Image of Ground Zero Memorial by Oleg Illarionov on Unsplash
It’s a tricky thing, supporting others who have experienced great loss. Even when you yourself have experienced great loss. Even when you have experienced the “same” great loss, dammit.
It’s a tricky thing because of so many tricky things. Tricky things like the natural human compulsion to want people not to be in pain. Or the natural human compulsion not to want to be in pain from witnessing others’ pain.
It’s a tricky icky mess.
And even if you’re aware of these natural human compulsions, and try hard to override them with people in the immediate or recent aftermath of great loss, it’s still unfathomably difficult.
What to say? How to be? What “worked” for me? What “helped” me? For I am still here, am I not? Something must have “worked”.
Even when I know – I truly know – that no words “fix”, no suggestions “help” in the way most people believe they want, it’s nevertheless tempting to search for words or suggestions.
Oh – in case you’re wondering… the reason nothing “helps”?
Let’s face it, they want their loved one back.
Is that such a big ask?
It’s also tricky because memories are not very reliable. My memories of yesterday are not very reliable, let alone my memories of day 7 after Mike died. Or day 31 after Julia died. Or even days 333 or 999 after they had both died.
And most especially, it is tricky because each and every one of us is so very different.
Different upbringings, childhoods, family dynamics, attachment patterns…. (etc etc)
Different levels of preparedness around the death (forewarned or not? conversations or not?)
Different forms of education around Grief and Loss and what is “normal” (there is no normal and everything is normal)
Different kinds of (skilled) support around us (friends, family, community, therapists, books, etc)
Different degrees of acceptance of the normality of death
It’s a complex human system if ever there was one.
The questions I get most often from people who have “just” lost a spouse or a child – or both – are a desperate-sounding “How did you do it? Just how on earth do you do it?”
But actually, people are not so interested in hearing how I do anything, really. Instead they are desperate to know how they should do it. Whatever “it” is.
They want tips. For tips is all the brain can take in, cognitive functioning being so impaired with Grief and Loss. Tips for “How do I carry on living?”
And of course there is nothing. No words. No suggestions. No tips. Nothing truly useful. Not really.
Last night I learned of yet another new widow. A woman I got to know through the new hospice volunteer facilitation work I lead. A woman who has been volunteering with people who are at end of life. She is in her 40s, I imagine.
Her husband just died. Unexpectedly. Suddenly. Out of the blue. Two weeks ago.
I realise I don’t know what to say, other than, “I am so very sorry”. For there is nothing that makes a difference.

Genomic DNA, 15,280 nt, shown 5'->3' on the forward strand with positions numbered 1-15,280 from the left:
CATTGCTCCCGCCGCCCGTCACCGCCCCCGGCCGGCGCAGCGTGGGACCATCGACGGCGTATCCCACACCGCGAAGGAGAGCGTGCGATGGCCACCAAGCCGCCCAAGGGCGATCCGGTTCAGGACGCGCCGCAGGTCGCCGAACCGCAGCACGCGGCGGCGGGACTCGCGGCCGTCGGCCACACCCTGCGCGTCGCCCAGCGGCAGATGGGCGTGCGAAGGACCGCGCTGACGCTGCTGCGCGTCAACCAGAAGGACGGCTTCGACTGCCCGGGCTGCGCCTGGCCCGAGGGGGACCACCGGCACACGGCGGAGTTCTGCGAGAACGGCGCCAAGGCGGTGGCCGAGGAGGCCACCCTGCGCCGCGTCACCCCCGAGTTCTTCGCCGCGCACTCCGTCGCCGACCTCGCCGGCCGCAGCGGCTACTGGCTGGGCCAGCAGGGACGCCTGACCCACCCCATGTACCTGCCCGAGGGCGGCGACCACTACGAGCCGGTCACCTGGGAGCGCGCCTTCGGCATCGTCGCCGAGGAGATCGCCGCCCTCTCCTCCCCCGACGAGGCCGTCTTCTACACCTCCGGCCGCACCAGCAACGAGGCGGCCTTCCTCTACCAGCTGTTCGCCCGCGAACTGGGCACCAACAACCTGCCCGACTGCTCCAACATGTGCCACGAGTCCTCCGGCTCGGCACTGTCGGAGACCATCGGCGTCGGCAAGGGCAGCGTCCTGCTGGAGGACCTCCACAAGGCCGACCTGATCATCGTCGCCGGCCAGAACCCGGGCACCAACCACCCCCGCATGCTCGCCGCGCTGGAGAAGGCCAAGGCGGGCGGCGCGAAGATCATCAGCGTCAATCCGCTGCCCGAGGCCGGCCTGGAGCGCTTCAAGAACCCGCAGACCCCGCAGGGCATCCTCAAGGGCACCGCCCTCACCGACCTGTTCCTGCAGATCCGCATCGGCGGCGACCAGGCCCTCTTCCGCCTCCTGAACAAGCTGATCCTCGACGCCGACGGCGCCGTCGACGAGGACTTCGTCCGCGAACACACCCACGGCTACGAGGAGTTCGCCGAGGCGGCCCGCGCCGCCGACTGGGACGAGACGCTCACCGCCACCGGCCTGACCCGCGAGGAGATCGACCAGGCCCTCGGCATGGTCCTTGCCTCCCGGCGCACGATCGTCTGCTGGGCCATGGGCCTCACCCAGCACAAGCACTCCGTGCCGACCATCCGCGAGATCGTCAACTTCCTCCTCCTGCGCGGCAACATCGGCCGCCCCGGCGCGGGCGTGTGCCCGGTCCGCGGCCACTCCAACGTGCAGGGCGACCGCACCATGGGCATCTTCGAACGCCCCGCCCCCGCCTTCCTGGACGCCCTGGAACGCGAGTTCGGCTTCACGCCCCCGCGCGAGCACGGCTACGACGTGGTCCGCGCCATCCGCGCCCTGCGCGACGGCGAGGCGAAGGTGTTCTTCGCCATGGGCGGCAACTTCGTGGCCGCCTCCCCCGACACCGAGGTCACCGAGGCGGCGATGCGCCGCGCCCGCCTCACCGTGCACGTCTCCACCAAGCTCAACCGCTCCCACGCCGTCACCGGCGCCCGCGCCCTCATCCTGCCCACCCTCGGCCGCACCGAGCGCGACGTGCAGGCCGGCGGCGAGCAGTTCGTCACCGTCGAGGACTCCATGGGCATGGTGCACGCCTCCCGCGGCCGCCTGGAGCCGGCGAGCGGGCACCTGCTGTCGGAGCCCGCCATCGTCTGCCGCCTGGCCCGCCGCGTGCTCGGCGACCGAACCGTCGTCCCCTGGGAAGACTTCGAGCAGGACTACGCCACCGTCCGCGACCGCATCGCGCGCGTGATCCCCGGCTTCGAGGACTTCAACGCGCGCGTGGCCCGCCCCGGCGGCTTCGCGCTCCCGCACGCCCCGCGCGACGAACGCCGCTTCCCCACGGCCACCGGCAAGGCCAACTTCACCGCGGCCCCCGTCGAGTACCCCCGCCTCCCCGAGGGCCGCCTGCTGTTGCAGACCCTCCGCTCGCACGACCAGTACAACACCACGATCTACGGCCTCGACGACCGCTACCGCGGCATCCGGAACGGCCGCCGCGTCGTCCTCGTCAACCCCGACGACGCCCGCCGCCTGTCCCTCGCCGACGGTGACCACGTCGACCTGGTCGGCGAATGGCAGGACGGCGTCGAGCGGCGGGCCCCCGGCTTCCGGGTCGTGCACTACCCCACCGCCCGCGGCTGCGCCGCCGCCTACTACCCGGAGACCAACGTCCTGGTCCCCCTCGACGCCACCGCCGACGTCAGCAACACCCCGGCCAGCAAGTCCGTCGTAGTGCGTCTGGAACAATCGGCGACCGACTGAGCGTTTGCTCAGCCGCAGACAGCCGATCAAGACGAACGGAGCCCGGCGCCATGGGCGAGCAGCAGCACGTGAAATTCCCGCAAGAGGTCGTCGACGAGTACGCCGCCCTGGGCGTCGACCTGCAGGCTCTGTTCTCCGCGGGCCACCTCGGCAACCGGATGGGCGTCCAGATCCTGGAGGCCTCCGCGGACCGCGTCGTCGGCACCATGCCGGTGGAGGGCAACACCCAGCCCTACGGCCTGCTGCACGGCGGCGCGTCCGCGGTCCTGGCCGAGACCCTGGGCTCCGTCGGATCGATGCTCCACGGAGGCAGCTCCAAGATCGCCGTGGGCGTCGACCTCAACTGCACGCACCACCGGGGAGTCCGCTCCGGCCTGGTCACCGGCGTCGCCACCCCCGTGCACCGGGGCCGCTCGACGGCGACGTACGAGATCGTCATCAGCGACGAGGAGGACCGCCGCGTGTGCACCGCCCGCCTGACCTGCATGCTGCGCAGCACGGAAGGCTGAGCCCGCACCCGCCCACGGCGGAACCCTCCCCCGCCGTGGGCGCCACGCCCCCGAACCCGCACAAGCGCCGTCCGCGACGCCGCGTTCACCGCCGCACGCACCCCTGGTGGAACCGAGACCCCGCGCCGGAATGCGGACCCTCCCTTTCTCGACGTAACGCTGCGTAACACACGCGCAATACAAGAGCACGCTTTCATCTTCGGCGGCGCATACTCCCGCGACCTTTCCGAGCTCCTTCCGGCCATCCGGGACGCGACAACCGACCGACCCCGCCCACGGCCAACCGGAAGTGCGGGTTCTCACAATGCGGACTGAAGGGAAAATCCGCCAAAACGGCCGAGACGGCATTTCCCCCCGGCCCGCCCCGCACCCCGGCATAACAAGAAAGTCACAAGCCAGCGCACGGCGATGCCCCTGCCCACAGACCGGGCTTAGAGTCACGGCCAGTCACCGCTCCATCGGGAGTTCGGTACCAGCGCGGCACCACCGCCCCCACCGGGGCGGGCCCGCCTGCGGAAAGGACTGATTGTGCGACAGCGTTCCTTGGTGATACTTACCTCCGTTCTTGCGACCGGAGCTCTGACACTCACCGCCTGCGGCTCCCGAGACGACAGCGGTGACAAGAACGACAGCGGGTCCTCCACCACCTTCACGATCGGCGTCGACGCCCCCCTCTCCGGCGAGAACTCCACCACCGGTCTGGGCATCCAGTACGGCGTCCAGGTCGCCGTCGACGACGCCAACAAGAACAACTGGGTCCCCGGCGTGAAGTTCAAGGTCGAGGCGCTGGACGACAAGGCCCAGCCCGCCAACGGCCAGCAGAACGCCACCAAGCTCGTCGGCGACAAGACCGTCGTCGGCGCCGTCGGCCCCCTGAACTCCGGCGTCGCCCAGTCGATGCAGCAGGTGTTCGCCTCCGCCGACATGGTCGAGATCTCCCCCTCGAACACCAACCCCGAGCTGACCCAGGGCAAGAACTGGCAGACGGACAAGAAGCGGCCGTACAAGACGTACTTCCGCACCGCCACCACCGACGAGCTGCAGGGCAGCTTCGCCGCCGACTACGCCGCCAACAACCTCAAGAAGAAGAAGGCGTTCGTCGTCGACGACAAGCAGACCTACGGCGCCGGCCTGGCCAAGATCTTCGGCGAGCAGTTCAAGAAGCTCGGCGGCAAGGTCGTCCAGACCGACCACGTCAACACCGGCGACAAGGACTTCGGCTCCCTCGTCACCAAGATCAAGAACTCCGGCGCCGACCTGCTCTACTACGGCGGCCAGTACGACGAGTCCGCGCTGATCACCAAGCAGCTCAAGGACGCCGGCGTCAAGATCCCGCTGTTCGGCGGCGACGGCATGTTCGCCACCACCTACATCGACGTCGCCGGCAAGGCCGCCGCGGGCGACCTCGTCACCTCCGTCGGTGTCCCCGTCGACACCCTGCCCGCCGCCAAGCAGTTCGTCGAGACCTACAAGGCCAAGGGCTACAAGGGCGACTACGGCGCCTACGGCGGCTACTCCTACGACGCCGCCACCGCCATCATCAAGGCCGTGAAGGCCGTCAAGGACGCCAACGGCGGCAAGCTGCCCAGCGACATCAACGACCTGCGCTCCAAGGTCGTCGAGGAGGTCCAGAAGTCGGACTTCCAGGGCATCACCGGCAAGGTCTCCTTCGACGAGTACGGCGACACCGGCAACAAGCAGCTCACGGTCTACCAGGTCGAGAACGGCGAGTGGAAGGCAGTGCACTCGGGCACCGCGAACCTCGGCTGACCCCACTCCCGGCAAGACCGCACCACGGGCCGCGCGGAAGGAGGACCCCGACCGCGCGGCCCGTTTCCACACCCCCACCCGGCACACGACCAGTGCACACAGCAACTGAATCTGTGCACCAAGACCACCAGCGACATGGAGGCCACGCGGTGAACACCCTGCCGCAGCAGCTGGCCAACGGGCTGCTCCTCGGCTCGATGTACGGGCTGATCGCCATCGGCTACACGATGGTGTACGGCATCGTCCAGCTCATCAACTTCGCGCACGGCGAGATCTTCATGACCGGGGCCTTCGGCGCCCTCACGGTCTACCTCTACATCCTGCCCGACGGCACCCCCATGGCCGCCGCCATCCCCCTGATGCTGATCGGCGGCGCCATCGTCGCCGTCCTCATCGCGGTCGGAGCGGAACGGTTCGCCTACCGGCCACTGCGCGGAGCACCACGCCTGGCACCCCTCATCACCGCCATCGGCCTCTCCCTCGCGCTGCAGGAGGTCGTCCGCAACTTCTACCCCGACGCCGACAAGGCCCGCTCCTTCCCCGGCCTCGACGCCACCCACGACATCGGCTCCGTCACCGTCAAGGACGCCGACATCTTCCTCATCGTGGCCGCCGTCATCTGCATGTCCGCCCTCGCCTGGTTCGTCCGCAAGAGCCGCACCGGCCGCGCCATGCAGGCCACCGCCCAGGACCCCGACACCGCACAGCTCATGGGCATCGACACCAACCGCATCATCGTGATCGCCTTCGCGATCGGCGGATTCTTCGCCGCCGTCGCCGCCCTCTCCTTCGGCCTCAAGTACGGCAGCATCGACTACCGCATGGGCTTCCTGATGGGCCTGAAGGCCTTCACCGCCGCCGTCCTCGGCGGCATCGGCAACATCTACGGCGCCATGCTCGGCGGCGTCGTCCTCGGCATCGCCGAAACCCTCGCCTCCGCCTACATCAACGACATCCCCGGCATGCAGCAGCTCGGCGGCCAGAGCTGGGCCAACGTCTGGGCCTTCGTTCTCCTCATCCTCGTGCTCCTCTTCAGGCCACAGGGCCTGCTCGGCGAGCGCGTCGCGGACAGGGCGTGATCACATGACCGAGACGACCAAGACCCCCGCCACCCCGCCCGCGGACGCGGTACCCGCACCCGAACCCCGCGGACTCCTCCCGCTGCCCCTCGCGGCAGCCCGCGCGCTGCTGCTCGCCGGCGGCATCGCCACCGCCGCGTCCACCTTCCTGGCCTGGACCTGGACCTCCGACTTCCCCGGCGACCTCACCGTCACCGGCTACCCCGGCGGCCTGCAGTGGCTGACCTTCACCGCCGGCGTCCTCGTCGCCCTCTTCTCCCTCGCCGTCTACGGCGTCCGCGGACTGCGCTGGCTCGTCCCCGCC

Even saying, “I am here, you know where to find me, you know that I have had some experience of what you are now facing”, puts too much responsibility on her.
I know that I will dance around whether or not to be in touch with her. How often. Whether to call directly or whether just to write. I know that I will be tiptoeing on eggshells when/if we eventually meet or talk live.
I don’t know her well. I don’t know her husband. I don’t know if she has kids to care for. I don’t know if she is working professionally. All I know is her name, her innocent smiling face, and that her husband just died.
And now she is living her own version of Ground Zero.
Should we eventually meet and talk, I’ll do my best to listen. I’ll do my best to manage and be with my own triggered feelings, and not make the discomfort about me. I’ll do my best not to offer advice, however much she might wail, “What do I do?! How did you do this??! How the fuck do I do this???!”
I will do my best to convey a balance of truth with caution – “Yes – this fucking sucks. I am so sorry. And it will hurt for a long time. Perhaps forever”, without her wanting to slit her wrists. I remember being aghast when people told me that the second year was worse than the first. How could anything be worse?
There really aren’t good tips for the immediate aftermath. “Immediate” being perhaps the first two years following a life-changing loss. Or at least, the tips are not ones you want to hear. For they are things like:
Self-care self-care self-care self-care!
Try to be out in nature.
Don’t worry about your alcohol intake. At least not now.
Don’t add pressure and suffering where you can avoid it.
And I also remember hearing, “Find people who have experienced this loss”. “Find community”.
But the problem is, there’s no energy to do that.
You want your friends to be there, but they are unskilled (most likely). Or they run for the hills (even more likely).
No – there are no real tips or advice or suggestion for someone reeling. Just being with and centre-ing with them. Breathing. Remembering to breathe.
Years out now – seven years since Don died, seven years since Ed died, six years since Mike died, and close to four years since Julia died, I am flabbergasted at how hard it still is.
How close to tears I am – permanently.
How a piece of music, a film, a piece of writing, a poem, a photo, a view… will be overwhelming.
How forever changed I am. More irritable. More patient.
How forever changed family dynamics are.
How devastated formerly precious friendships have become.
How deep friendships with people I never thought I’d meet have become.
How to convey any of this?
It’s not a pretty picture.
It’s not what a newly grieving person in their Ground Zero wants to hear.
And it’s probably not even true.
For what do I know anyway?
It all feels like a lifetime ago.
Even when it is still going on.
Yesterday. Today. Tomorrow.